For a place that’s so close to Seattle, the city of Victoria, British Columbia is a real pain in the ass to get to. That was one of my thoughts as I prepared a trip to visit British Columbia’s provincial capital. Another was, why didn’t I just plan to visit Vancouver? It would be so much easier – just a straight shot to the north on a bus! If you want to talk about travel distance, in fact, Victoria is actually closer than Vancouver. Vancouver is just north of the Canadian border. Victoria is at the southern mouth of the Strait of St. George, right on the Salish Sea. It overlaps a little bit with the northernmost point of the border. And yet, despite being just 60 miles from Seattle, getting there wasn’t easy.
It wasn’t like there was a giant suspension bridge connecting Victoria direct to the Canadian mainland. The city is on an island off the west coast of Canada which is called Vancouver Island. It’s possible to drive there, but all the points narrow enough to build bridges between the island and the mainland are so far north that doing so is a massive inconvenience. A drive with no stops would be five hours one way. A bus ride would take half a day. So that left me with two options: Take the local ferry or the seaplane. The seaplane had better flight times and speed, but a one-way ticket on the seaplane cost as much as the round trip on the ferry. Wanting to save money for an August trip to Europe and a car repair, I opted for the ferry. That presented the question of how to get from my home in Edmonds to the pier by 7 AM. That got sorted out when my friend decided she was willing to massively inconvenience herself to deposit me there, although she made sure I knew I owed her.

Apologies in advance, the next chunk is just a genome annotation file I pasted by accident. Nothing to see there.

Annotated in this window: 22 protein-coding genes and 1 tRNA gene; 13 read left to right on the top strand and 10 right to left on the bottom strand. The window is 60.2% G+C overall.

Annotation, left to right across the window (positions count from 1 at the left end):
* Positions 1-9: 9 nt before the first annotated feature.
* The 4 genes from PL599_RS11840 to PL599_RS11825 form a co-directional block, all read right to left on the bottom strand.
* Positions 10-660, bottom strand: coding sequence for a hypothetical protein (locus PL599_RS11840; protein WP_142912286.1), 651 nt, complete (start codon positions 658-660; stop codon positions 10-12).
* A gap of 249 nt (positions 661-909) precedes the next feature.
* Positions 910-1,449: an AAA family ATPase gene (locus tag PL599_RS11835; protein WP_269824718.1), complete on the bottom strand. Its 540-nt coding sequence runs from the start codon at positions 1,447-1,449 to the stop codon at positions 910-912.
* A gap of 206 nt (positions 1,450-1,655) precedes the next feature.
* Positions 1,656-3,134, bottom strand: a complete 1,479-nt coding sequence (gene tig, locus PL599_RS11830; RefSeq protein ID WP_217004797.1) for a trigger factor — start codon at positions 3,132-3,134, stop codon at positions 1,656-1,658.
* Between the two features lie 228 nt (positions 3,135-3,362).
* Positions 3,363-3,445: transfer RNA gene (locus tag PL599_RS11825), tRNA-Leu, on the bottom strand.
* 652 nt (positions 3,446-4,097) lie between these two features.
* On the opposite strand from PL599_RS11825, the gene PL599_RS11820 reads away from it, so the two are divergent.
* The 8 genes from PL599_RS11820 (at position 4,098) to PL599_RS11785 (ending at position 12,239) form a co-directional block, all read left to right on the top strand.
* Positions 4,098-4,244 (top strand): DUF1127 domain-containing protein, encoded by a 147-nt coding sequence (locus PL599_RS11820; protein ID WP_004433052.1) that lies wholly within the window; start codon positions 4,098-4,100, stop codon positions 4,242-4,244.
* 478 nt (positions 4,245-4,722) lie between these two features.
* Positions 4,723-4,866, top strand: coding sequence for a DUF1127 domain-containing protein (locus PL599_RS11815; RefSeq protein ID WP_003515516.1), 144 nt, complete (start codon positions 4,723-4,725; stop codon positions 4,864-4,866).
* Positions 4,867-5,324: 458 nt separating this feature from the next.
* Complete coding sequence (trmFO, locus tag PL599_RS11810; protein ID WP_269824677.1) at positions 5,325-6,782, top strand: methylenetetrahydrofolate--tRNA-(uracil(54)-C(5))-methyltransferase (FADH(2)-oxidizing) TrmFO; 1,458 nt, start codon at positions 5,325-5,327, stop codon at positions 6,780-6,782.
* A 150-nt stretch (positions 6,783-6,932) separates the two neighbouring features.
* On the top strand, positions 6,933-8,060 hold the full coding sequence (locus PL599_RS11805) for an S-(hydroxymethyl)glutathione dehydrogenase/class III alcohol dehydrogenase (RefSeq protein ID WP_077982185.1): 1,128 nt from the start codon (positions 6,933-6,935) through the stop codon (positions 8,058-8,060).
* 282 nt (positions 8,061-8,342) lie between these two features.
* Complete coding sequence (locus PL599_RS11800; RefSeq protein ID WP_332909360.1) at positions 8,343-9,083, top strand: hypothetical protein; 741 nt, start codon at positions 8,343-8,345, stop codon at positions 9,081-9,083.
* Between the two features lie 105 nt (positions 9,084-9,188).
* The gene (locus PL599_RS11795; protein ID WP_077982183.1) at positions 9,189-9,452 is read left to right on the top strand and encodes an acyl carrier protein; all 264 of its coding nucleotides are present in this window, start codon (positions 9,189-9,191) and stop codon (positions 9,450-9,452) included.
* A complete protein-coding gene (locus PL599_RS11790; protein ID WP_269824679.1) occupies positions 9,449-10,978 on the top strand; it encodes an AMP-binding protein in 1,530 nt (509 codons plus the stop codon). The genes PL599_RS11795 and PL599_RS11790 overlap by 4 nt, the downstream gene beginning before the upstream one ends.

Three hours after arriving at the pier and promising a safe arrival message when I got to Victoria, I was there. I had been presented with a new experience along the way: I had to fill out a customs form. Although I had been to Canada many times in the past, my last visit was about 16 years ago, before passports were a requirement. Back then, if we wanted to cross the border, we did. But now I had to answer to a customs agent, and after that, I was finally unleashed in British Columbia. My first order of business was to make my way to my hostel, which turned out to be just a 15-minute walk away from the Clipper dock. What happened then was typical me: I was still an hour and a half from my official check-in time, so I decided to go out and get some grub. At the hostel, the receptionist mentioned sending someone to a soccer bar to watch a game. Being a soccer fan myself, I knew exactly what game he was talking about. The Champions League Final was that day, and I knew that my favorite club, Liverpool FC of the English League, was playing in it. I hadn’t counted on being able to actually watch it, and I just wanted some damned food. But in my search for something light, I happened to stumble into a nearby Irish bar flooded with other Liverpool supporters… Who were very vocal. I forgot I was hungry as I watched an exciting, dramatic, and very physical soccer game which the Reds lost, but made their opponents really work for their victory.
After making my hostel check-in official, I set out and soaked everything in. I’ve never hidden my affection for Portland, but Victoria was a smaller, more walkable version of Portland. And despite seeing a handful of Starbucks, Victoria didn’t have the corporate saturation that affects Portland. It’s clear that the colloquial small city where you can sit in the coffee shop and watch the world go by was a perfect way of describing Victoria. And during the early hours of the two mornings I spent in Victoria, I did just that, with my computer, writing away at a piece for my other blog. Of course, I didn’t have much of a choice; my computer didn’t seem compatible with the hostel internet after my first day there. Apparently, that’s a fairly common problem at that hostel.